Chief justice Berverly McLachlin on the Supreme Court of Canada
University of British Columbia, Faculty of Law
At the 2010 University of British Columbia speakers series, Chief justice Berverly McLachlin lectured on the history of the Supreme Court of Canada, its composition and how it goes about deciding cases. Chief Justice McLachlin argued that the Supreme Court has become a “fundamental part” of not only the “Canadian constitutional setup” but also as an institution “fundamental” to “Canadian democracy”.
The institution of the Supreme Court of Canada was after all never explicitly mentioned in the British North America Act 1867 or part of the constitutional structure at confederation, in fact, only provisions for the creation of superior courts were included. It was not until later in the 1875 statute the Supreme Court Act that the Supreme Court of Canada was created. And only a few years later that a bill would be introduced in the House of Commons to abolish it altogether — one that would also be vigorous fought by Prime Minister John A. MacDonald who defended the court as essential in the “emergence of Canada”.
Importantly, however, the Court between 1875 and 1949 was in fact not the country’s “supreme court” — all cases had their ultimate final appeals heard in the Judicial Committee of the Privy Council in London. To illustrate her point, Chief Justice McLachlin argued that the Supreme Court of Canada was bound in the Edwards v. Canada (Attorney General)  (famous persons case) by the precedent clearly set by the JCPC — that women were not persons eligible for senate appointment — a precedent that needed and was overturned by the JCPC itself when it heard the appeal in 1929. The Supreme Court would continue to find itself bound if not by British precedent established by the JCPC up to 1949 — until appeals to the JCPC were abolished — then by the “slavish” culture of the court to follow British JCPC precedent in the common law which continued up until the 1970s. It was really not until the late 1970s with Chief Justice Laskin and Justice Dickson that we find the court breaking new ground and begin addressing a “distinctive Canadian legal culture” for “distinct Canadian cases”. It was perhaps Chief Justice McLachlin notes not coincidentally that at this time the court also would see its first female Justice with the appointment of Justice Bertha Wilson and then a few years later with that of Justice Claire Heureux-Dube.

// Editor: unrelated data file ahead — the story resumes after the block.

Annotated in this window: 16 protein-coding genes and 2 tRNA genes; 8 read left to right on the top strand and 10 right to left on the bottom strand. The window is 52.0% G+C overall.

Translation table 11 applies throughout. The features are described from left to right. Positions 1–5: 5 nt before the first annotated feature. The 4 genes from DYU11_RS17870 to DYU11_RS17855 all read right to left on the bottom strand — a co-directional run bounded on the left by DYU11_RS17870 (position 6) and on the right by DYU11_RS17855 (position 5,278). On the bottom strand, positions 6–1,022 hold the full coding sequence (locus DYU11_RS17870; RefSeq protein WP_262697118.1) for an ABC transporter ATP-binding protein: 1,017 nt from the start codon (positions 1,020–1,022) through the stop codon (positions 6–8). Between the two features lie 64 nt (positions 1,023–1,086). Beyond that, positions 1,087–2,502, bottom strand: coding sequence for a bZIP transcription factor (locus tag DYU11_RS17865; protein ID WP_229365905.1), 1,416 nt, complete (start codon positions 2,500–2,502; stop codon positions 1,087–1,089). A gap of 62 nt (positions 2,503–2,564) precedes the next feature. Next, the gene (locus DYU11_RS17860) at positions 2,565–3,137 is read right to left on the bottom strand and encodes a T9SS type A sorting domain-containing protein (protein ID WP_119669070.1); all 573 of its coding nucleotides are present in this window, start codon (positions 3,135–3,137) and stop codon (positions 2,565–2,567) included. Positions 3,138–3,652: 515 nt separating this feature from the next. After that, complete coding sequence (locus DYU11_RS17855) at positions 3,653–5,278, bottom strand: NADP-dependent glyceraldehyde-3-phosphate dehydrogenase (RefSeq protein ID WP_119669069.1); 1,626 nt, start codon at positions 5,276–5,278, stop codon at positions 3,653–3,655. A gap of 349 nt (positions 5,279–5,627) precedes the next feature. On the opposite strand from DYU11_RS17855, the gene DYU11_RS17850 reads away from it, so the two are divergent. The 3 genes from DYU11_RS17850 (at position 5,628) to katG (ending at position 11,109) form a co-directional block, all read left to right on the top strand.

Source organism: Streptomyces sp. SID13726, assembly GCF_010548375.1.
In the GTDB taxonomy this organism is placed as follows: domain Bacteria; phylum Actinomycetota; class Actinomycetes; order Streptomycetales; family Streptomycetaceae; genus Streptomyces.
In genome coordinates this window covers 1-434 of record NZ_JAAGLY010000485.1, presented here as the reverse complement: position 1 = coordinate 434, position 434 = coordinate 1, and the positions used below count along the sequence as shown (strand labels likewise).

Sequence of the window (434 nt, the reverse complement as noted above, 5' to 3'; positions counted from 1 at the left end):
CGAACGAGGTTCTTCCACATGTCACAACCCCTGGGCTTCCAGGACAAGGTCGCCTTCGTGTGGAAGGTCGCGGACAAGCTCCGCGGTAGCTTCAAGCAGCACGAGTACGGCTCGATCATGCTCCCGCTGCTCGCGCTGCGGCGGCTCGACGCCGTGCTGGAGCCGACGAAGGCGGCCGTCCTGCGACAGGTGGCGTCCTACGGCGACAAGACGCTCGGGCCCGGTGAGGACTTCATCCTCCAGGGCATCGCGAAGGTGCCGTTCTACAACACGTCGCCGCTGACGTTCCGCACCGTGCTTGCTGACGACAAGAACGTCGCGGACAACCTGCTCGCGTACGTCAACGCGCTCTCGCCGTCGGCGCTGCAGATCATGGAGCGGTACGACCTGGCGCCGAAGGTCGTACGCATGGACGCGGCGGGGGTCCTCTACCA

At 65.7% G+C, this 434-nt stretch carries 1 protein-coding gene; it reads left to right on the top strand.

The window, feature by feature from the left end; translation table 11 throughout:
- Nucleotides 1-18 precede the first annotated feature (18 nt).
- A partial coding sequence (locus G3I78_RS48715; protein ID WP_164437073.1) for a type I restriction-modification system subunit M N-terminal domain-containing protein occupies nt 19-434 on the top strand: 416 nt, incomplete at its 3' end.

In 1982, the Canadian Charter of Rights and Freedoms gave the Court not only new powers of review it did not possess before but also the development of distinct Canadian cases constrained by reasonable limitations Section 1 and legislative overrides in Section 33. Today, we have fundamentally accepted that a “strong and independent judiciary is a precondition for good governance and democracy”. Chief Justice McLachlin continues,
Canada is a constitutional democracy and has three branches of government (executive, legislative and judicial) all are essential and each must respect the roles and the responsibilities of the other”. “In this scheme which we call our constitution, the Supreme Court of Canada plays and will hopefully continue to play a responsible and vital role.
The public lecture however introductory it may be, is nonetheless informative for me in how Chief Justice McLachlin sees the entrenched role of an independent judiciary and the Supreme Court of Canada in the Canadian Constitution and fundamental aspect of Canadian democracy. There has been case law at the Supreme Court that has clarified its independence but future case law will no doubt rise regarding exactly the extent it is possible to amend the Court.